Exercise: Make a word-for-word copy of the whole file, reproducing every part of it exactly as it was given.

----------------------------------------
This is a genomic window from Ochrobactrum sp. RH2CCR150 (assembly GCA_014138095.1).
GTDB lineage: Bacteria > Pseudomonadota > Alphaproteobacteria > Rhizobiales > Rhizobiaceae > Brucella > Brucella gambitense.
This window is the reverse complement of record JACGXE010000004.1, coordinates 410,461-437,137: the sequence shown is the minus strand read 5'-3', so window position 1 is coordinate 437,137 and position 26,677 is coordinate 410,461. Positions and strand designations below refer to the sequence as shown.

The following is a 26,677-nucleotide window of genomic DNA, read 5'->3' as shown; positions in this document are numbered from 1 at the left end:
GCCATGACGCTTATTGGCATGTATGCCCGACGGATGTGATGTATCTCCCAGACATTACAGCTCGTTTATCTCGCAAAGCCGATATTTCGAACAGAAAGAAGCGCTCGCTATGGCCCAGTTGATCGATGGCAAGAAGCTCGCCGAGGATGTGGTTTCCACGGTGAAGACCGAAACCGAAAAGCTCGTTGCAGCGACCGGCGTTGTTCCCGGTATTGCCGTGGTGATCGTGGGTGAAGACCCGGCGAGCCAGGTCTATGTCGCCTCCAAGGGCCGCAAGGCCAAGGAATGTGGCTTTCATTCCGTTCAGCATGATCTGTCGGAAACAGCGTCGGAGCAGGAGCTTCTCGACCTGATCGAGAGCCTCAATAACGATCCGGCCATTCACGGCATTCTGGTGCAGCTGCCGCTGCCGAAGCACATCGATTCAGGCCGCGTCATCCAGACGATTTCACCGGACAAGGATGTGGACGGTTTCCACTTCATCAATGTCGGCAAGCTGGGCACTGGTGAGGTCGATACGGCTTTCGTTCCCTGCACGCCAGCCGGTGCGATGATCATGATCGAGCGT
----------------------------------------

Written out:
This is a genomic window from Ochrobactrum sp. RH2CCR150 (assembly GCA_014138095.1).
GTDB lineage: Bacteria > Pseudomonadota > Alphaproteobacteria > Rhizobiales > Rhizobiaceae > Brucella > Brucella gambitense.
This window is the reverse complement of record JACGXE010000004.1, coordinates 410,461-437,137: the sequence shown is the minus strand read 5'-3', so window position 1 is coordinate 437,137 and position 26,677 is coordinate 410,461. Positions and strand designations below refer to the sequence as shown.

The following is a 26,677-nucleotide window of genomic DNA, read 5'->3' as shown; positions in this document are numbered from 1 at the left end:
GCCATGACGCTTATTGGCATGTATGCCCGACGGATGTGATGTATCTCCCAGACATTACAGCTCGTTTATCTCGCAAAGCCGATATTTCGAACAGAAAGAAGCGCTCGCTATGGCCCAGTTGATCGATGGCAAGAAGCTCGCCGAGGATGTGGTTTCCACGGTGAAGACCGAAACCGAAAAGCTCGTTGCAGCGACCGGCGTTGTTCCCGGTATTGCCGTGGTGATCGTGGGTGAAGACCCGGCGAGCCAGGTCTATGTCGCCTCCAAGGGCCGCAAGGCCAAGGAATGTGGCTTTCATTCCGTTCAGCATGATCTGTCGGAAACAGCGTCGGAGCAGGAGCTTCTCGACCTGATCGAGAGCCTCAATAACGATCCGGCCATTCACGGCATTCTGGTGCAGCTGCCGCTGCCGAAGCACATCGATTCAGGCCGCGTCATCCAGACGATTTCACCGGACAAGGATGTGGACGGTTTCCACTTCATCAATGTCGGCAAGCTGGGCACTGGTGAGGTCGATACGGCTTTCGTTCCCTGCACGCCAGCCGGTGCGATGATCATGATCGAGCGT